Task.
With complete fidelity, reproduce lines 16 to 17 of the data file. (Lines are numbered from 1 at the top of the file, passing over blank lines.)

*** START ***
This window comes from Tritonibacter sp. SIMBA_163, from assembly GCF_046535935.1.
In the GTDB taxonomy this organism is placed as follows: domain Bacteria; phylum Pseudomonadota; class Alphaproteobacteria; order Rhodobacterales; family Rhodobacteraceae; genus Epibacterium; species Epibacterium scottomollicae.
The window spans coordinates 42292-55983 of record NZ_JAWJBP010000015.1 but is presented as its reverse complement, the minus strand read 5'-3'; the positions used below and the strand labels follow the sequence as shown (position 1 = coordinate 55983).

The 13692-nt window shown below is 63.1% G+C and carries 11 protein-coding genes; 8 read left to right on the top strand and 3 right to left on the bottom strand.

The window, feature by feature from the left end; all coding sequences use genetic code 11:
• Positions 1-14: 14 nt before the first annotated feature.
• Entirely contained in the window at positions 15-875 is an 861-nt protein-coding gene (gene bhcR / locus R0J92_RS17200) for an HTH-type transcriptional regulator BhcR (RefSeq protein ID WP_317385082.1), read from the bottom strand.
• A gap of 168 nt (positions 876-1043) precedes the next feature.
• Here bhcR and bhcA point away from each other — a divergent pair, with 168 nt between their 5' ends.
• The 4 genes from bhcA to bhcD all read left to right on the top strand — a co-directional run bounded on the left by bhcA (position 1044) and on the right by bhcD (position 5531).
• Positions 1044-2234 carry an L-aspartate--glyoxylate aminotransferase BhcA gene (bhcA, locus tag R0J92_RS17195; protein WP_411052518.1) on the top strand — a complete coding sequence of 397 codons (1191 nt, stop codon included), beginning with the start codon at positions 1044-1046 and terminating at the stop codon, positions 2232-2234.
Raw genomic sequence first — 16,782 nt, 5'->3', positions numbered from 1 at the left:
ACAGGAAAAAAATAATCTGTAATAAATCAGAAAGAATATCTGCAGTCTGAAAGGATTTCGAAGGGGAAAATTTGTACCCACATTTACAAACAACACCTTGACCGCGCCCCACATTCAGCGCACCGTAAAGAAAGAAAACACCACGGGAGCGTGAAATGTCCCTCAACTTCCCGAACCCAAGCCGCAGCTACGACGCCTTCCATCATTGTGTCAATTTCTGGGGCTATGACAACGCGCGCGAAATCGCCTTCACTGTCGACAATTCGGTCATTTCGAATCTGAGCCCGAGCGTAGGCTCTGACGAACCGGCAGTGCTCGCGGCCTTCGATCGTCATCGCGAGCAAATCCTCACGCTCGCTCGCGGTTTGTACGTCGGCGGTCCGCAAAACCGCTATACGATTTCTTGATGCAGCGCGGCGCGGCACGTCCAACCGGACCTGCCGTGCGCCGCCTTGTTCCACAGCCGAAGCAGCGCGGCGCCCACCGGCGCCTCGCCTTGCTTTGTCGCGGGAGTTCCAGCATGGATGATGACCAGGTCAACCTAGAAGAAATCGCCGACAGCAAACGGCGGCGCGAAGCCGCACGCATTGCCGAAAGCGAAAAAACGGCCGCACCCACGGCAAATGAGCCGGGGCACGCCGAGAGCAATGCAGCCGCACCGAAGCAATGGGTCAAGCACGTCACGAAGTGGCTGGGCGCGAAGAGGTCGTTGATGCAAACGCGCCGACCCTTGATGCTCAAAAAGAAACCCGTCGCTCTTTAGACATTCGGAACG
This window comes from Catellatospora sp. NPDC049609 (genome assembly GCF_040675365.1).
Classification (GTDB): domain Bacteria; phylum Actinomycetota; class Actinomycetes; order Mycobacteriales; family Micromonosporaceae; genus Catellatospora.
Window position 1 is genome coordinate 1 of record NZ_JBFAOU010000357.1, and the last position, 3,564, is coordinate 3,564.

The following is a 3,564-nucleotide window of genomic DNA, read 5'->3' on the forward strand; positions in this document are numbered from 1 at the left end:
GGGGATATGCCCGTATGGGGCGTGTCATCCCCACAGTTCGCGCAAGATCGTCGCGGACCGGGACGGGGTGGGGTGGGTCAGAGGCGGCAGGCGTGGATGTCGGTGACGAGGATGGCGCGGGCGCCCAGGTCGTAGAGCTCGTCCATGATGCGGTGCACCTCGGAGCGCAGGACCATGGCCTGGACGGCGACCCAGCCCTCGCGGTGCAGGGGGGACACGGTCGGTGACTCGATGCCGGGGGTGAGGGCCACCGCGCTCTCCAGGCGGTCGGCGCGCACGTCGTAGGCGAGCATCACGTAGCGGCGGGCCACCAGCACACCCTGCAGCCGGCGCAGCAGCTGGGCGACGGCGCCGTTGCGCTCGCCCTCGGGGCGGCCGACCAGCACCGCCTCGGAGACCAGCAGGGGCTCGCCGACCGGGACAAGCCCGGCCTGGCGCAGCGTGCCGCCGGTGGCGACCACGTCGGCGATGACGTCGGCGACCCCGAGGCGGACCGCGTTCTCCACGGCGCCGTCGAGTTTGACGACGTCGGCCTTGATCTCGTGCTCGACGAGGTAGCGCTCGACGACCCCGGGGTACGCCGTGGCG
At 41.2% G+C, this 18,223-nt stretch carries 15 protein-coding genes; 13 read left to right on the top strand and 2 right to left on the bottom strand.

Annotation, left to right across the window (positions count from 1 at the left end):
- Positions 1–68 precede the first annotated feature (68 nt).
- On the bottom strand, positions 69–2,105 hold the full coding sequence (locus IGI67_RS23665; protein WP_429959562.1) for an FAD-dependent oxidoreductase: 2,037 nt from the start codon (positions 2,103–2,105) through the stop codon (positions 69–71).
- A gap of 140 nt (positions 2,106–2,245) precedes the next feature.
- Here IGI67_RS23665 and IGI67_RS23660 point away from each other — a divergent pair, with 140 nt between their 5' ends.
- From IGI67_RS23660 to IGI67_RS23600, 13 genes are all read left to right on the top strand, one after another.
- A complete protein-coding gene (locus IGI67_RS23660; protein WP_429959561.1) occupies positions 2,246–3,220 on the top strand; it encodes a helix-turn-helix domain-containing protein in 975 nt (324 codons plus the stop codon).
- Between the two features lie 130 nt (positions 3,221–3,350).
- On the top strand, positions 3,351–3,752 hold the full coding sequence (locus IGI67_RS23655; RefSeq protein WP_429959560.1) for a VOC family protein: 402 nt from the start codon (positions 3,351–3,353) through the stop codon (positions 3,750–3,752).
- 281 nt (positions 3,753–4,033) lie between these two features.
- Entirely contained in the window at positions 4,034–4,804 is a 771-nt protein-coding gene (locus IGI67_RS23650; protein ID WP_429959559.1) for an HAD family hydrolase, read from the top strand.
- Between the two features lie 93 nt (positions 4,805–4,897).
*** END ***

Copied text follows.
Window position 1 is genome coordinate 1 of record NZ_JBFAOU010000357.1, and the last position, 3,564, is coordinate 3,564.

The following is a 3,564-nucleotide window of genomic DNA, read 5'->3' on the forward strand; positions in this document are numbered from 1 at the left end: